Kenya:Lands Cabinet Secretary Charity Ngilu and National Land Commission (NLC) chairman Muhammad Swazuri could soon be forced to fight to keep their jobs.
Parliament and Commission for the Implementation of the Constitution (CIC) have signalled a process to have them removed from office could begin because of their persistent wrangles that are a threat to land reforms.
A constitutional commission and parliamentary committee closed ranks to press for the removal from Lands Cabinet Secretary Charity Ngilu and National Land Commission (NLC) Chairman Muhammad Swazuri over their unrelenting turf wars and public spats.
The National Assembly Lands Committee yesterday threatened to kick-start the process to remove the two from office, after prompting by the Commission for the Implementation of the Constitution (CIC) on grounds their incessant wrangles have undermined land reforms.
CIC Chairman Charles Nyachae challenged Parliament to crack the whip to stop persistent wrangles by the two institutions, which he said had affected land reforms.
“One of the principal reforms in the Constitution is the issue of land reforms. These reforms are dear to the hearts of many Kenyans. For the last two years, we have been treated to wrangles and sideshows from the principal institutions expected to spearhead reforms,” Mr Nyachae said.
“It is high time Parliament takes its oversight role seriously and makes sure that whoever is responsible is removed because there are many Kenyans who can do the job,” Nyachae added.
The House Lands Committee Chairman Alex Mwiru concurred that persistent wrangles were affecting land reforms and creating loopholes for unscrupulous private developers to grab public land.
Mwiru, who is also Tharaka MP, argued Parliament would not allow the turf wars between the two leaders to undermine a sector that is critical to the economy.
“Land controls over Sh1.4 trillion of our economy and if this resource is not taken care of, we will lose a lot to unscrupulous traders that appear to be keen to take advantage of the wrangles,” said Mr Mwiru.
The committee members and CIC commissioners are holding a three-day workshop at Flamingo Hotel in Mombasa to deliberate on proposals to amend the three land statutes and the Evictions and Resettlement Bill.
The squabbles between Mrs Ngilu and Dr Swazuri have intensified despite the intervention of President Uhuru Kenyatta and his deputy William Ruto.
Last November, Uhuru and Ruto witnessed as Ngilu and Swazuri signed an agreement at State House in Nairobi, which was hoped would ensure the Ministry of Lands and the commission would work harmoniously.
The Supreme Court had last year given the two institutions three months to dialogue, failure to which a petition by NLC seeking an advisory opinion on the commission’s mandate as an independent body would be readmitted. The period expired on January 28 and the two parties couldn’t agree.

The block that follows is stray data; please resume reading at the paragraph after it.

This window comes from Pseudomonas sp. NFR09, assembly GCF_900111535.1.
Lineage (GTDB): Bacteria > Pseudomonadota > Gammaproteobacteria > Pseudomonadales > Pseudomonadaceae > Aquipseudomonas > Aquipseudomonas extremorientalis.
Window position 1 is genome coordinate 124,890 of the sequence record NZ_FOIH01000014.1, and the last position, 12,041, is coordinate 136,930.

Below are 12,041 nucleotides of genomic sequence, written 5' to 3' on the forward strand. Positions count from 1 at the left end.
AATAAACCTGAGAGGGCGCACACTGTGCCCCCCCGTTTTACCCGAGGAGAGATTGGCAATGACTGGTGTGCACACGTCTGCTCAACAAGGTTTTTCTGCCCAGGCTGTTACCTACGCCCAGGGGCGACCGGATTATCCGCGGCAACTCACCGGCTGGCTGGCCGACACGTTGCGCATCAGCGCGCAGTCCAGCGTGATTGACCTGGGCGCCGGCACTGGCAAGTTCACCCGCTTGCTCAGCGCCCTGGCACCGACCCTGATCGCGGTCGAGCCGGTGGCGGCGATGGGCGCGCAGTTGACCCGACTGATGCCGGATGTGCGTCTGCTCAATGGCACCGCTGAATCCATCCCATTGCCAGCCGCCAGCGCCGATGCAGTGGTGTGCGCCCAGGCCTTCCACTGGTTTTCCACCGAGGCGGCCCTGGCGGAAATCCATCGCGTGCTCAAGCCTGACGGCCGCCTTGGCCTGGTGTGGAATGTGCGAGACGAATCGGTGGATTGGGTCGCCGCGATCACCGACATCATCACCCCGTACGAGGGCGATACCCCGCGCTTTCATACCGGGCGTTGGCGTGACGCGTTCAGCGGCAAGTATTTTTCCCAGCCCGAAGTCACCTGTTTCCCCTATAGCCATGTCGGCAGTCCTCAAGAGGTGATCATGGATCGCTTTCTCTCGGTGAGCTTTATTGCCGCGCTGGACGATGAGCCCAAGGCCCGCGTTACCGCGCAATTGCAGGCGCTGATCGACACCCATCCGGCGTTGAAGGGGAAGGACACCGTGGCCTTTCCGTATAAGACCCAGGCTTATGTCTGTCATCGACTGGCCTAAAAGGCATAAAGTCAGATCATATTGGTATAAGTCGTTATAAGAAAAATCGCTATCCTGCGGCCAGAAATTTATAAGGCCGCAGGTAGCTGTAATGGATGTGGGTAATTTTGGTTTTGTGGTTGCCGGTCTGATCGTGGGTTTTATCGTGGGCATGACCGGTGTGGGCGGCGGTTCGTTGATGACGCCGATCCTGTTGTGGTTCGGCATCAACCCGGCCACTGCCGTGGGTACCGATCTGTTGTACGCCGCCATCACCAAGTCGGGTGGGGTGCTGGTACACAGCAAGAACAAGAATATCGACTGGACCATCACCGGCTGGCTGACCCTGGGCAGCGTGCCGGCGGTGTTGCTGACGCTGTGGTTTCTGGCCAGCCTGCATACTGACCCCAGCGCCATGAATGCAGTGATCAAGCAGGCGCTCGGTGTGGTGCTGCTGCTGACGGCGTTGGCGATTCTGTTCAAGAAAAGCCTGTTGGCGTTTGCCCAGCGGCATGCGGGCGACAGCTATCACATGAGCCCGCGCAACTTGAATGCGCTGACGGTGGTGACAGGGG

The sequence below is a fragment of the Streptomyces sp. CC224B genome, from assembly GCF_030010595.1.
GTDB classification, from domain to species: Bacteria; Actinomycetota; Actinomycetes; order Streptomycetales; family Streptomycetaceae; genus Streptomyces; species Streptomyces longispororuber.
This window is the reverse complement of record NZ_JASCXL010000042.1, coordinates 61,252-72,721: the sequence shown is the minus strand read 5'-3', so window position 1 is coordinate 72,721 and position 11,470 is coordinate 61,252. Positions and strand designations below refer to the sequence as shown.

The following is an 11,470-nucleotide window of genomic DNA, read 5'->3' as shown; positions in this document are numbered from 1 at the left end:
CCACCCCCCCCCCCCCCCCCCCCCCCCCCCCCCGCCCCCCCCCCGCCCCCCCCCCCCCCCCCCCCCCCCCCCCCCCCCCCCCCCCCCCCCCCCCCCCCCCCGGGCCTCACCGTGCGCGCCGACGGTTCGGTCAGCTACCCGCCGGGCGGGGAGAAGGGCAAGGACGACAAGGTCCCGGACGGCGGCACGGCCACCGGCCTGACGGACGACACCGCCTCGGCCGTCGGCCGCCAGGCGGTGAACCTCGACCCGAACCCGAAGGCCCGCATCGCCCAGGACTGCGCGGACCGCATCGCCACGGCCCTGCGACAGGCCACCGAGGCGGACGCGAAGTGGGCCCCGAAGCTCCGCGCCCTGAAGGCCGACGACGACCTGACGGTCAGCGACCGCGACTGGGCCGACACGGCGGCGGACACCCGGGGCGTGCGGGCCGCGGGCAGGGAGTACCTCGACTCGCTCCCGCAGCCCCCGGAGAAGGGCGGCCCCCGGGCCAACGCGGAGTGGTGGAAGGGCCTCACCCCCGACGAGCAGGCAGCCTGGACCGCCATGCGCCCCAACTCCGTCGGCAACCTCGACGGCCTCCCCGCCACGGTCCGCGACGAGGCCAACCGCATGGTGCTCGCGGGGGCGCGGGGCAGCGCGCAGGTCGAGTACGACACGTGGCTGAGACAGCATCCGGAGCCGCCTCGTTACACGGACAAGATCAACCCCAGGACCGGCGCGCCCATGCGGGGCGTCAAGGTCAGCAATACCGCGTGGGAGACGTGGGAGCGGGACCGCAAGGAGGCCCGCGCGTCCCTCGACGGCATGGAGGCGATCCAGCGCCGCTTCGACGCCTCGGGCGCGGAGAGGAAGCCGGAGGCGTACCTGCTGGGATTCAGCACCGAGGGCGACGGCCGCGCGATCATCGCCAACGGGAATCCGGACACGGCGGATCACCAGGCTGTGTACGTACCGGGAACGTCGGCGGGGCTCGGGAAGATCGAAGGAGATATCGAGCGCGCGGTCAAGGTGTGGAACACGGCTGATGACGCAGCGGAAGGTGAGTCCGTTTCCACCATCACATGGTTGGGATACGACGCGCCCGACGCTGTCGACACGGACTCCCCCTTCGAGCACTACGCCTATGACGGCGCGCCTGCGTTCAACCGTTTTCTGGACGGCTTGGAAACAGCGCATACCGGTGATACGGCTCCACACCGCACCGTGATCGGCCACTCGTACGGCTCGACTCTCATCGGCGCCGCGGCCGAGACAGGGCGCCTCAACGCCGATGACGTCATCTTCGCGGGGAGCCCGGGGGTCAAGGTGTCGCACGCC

Instead, the two State organs accused each other of scuttling dialogue.
Through its lawyer Tom Ojienda, NLC accused Ngilu of refusing to sign a document prepared by a joint committee setting out their mandates in land matters.
“The commission has made every effort to comply with orders of this court and it’s the Cabinet Secretary who has refused to sign the document. Disowning the document at this point and saying you had no initiative at the negotiations is shocking. It’s just a political statement,” Prof Ojienda charged.
However, Ngilu’s lawyer Paul Muite blamed the commission for the deadlock, adding that the document in question had been prepared without the input of the ministry.
“The position of the ministry is that the parties must continue seeking consensus as directed by the court. It’s the commission that has brought dialogue to an end and not the ministry,” Mr Muite argued.
However, Ojienda told the judges dialogue had failed and the court should proceed to give a determination.
In the suit, the commission raised more than 100 questions, arguing that Ngilu had on several occasions published land registration regulations without consulting NLC in contravention of the Constitution.
A Technical Implementation Committee was formed and sat in Naivasha where it deliberated and drafted the working document which was produced in court on Tuesday but disowned by Ngilu.
Yesterday, CIC and the Lands Committee explained that the fate of Ngilu and Swazuri will now be decided by Parliament.
Mwiru said there were internal squabbles even within NLC itself given that some commissioners have also called on Swazuri to step aside.
Nyachae advised that Parliament should, in exercising its oversight role, remove from office officials responsible for the squabbles arguing there ought to be consequences, which include removing Ngilu and Swazuri given they are unable to work together.
Proposals have been made by the Office of the President, NLC and MPs for the amendment of the three land laws – the Land Act, Land Registration Act and National Land Commission Act – and to harmonise them as a solution to the persistent wrangles between the two institutions.
But Nyachae and Mwiru said that even if the laws were harmonised, it was clear that Ngilu and Swazuri were not ready to work together.
He said that the two – Ngilu and Swazuri – cannot cling to power and that “the truth is the consequences of their actions demand that they should step aside.”
Speaking at the workshop for the parliamentary committee and officials from the commission, he pointed out that past efforts to resolve the standoff between Ngilu and Swazuri had failed.
He said the only way forward was for Parliament to demonstrate its oversight mandate by removing the two.